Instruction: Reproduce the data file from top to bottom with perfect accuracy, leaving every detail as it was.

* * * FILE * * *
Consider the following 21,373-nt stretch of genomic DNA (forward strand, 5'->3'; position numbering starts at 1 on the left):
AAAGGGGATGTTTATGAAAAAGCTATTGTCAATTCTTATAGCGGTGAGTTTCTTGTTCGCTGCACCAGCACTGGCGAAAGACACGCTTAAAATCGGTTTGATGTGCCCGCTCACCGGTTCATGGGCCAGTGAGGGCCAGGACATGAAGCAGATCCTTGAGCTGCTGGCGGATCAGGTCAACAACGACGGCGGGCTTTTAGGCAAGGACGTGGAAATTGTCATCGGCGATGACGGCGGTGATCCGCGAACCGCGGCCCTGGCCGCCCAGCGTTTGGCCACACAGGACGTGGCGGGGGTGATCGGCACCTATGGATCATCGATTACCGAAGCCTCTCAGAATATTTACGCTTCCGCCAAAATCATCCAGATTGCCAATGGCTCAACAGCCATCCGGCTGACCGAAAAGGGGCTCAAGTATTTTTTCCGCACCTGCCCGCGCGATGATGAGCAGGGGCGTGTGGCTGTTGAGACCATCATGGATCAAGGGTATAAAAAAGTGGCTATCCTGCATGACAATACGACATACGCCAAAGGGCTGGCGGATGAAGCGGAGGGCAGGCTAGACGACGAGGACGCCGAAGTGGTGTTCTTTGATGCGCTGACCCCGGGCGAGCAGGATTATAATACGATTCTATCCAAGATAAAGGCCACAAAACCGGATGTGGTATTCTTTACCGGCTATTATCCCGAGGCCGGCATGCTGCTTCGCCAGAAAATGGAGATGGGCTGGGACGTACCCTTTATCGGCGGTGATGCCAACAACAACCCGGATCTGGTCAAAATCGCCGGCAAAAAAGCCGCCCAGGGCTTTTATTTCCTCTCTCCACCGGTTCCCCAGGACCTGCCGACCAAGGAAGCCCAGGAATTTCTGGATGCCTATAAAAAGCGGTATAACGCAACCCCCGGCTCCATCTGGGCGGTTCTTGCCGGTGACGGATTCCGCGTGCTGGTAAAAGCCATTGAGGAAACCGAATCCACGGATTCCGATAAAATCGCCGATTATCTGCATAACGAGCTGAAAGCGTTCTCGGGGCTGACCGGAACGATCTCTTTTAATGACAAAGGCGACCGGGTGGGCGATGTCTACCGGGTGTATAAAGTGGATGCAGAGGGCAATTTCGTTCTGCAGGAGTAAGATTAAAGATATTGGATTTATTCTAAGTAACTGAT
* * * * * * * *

Consider the following 21,373-nt stretch of genomic DNA (forward strand, 5'->3'; position numbering starts at 1 on the left):
AAAGGGGATGTTTATGAAAAAGCTATTGTCAATTCTTATAGCGGTGAGTTTCTTGTTCGCTGCACCAGCACTGGCGAAAGACACGCTTAAAATCGGTTTGATGTGCCCGCTCACCGGTTCATGGGCCAGTGAGGGCCAGGACATGAAGCAGATCCTTGAGCTGCTGGCGGATCAGGTCAACAACGACGGCGGGCTTTTAGGCAAGGACGTGGAAATTGTCATCGGCGATGACGGCGGTGATCCGCGAACCGCGGCCCTGGCCGCCCAGCGTTTGGCCACACAGGACGTGGCGGGGGTGATCGGCACCTATGGATCATCGATTACCGAAGCCTCTCAGAATATTTACGCTTCCGCCAAAATCATCCAGATTGCCAATGGCTCAACAGCCATCCGGCTGACCGAAAAGGGGCTCAAGTATTTTTTCCGCACCTGCCCGCGCGATGATGAGCAGGGGCGTGTGGCTGTTGAGACCATCATGGATCAAGGGTATAAAAAAGTGGCTATCCTGCATGACAATACGACATACGCCAAAGGGCTGGCGGATGAAGCGGAGGGCAGGCTAGACGACGAGGACGCCGAAGTGGTGTTCTTTGATGCGCTGACCCCGGGCGAGCAGGATTATAATACGATTCTATCCAAGATAAAGGCCACAAAACCGGATGTGGTATTCTTTACCGGCTATTATCCCGAGGCCGGCATGCTGCTTCGCCAGAAAATGGAGATGGGCTGGGACGTACCCTTTATCGGCGGTGATGCCAACAACAACCCGGATCTGGTCAAAATCGCCGGCAAAAAAGCCGCCCAGGGCTTTTATTTCCTCTCTCCACCGGTTCCCCAGGACCTGCCGACCAAGGAAGCCCAGGAATTTCTGGATGCCTATAAAAAGCGGTATAACGCAACCCCCGGCTCCATCTGGGCGGTTCTTGCCGGTGACGGATTCCGCGTGCTGGTAAAAGCCATTGAGGAAACCGAATCCACGGATTCCGATAAAATCGCCGATTATCTGCATAACGAGCTGAAAGCGTTCTCGGGGCTGACCGGAACGATCTCTTTTAATGACAAAGGCGACCGGGTGGGCGATGTCTACCGGGTGTATAAAGTGGATGCAGAGGGCAATTTCGTTCTGCAGGAGTAAGATTAAAGATATTGGATTTATTCTAAGTAACTGAT